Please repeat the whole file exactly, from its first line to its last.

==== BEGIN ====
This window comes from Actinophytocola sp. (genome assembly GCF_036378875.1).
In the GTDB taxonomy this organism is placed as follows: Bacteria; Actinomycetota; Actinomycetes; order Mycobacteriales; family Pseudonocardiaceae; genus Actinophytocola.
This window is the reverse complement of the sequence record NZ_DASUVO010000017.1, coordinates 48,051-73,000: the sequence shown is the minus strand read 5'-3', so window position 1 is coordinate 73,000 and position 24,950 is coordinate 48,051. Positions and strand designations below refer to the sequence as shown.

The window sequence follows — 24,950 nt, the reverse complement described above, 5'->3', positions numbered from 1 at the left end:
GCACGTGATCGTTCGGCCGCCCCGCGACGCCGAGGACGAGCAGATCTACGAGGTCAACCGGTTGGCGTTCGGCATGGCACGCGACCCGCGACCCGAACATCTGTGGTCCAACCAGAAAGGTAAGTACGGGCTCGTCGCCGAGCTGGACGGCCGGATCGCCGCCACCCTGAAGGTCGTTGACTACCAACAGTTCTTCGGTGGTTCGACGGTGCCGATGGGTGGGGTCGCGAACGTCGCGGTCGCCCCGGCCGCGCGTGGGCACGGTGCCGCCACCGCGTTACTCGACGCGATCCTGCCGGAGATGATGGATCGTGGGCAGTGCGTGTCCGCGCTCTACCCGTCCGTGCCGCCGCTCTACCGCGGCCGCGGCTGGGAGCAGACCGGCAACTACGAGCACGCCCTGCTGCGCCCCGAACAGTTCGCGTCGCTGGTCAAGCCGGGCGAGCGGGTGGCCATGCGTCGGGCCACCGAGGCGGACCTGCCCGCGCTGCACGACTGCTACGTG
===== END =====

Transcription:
This window comes from Actinophytocola sp. (genome assembly GCF_036378875.1).
In the GTDB taxonomy this organism is placed as follows: Bacteria; Actinomycetota; Actinomycetes; order Mycobacteriales; family Pseudonocardiaceae; genus Actinophytocola.
This window is the reverse complement of the sequence record NZ_DASUVO010000017.1, coordinates 48,051-73,000: the sequence shown is the minus strand read 5'-3', so window position 1 is coordinate 73,000 and position 24,950 is coordinate 48,051. Positions and strand designations below refer to the sequence as shown.

The window sequence follows — 24,950 nt, the reverse complement described above, 5'->3', positions numbered from 1 at the left end:
GCACGTGATCGTTCGGCCGCCCCGCGACGCCGAGGACGAGCAGATCTACGAGGTCAACCGGTTGGCGTTCGGCATGGCACGCGACCCGCGACCCGAACATCTGTGGTCCAACCAGAAAGGTAAGTACGGGCTCGTCGCCGAGCTGGACGGCCGGATCGCCGCCACCCTGAAGGTCGTTGACTACCAACAGTTCTTCGGTGGTTCGACGGTGCCGATGGGTGGGGTCGCGAACGTCGCGGTCGCCCCGGCCGCGCGTGGGCACGGTGCCGCCACCGCGTTACTCGACGCGATCCTGCCGGAGATGATGGATCGTGGGCAGTGCGTGTCCGCGCTCTACCCGTCCGTGCCGCCGCTCTACCGCGGCCGCGGCTGGGAGCAGACCGGCAACTACGAGCACGCCCTGCTGCGCCCCGAACAGTTCGCGTCGCTGGTCAAGCCGGGCGAGCGGGTGGCCATGCGTCGGGCCACCGAGGCGGACCTGCCCGCGCTGCACGACTGCTACGTG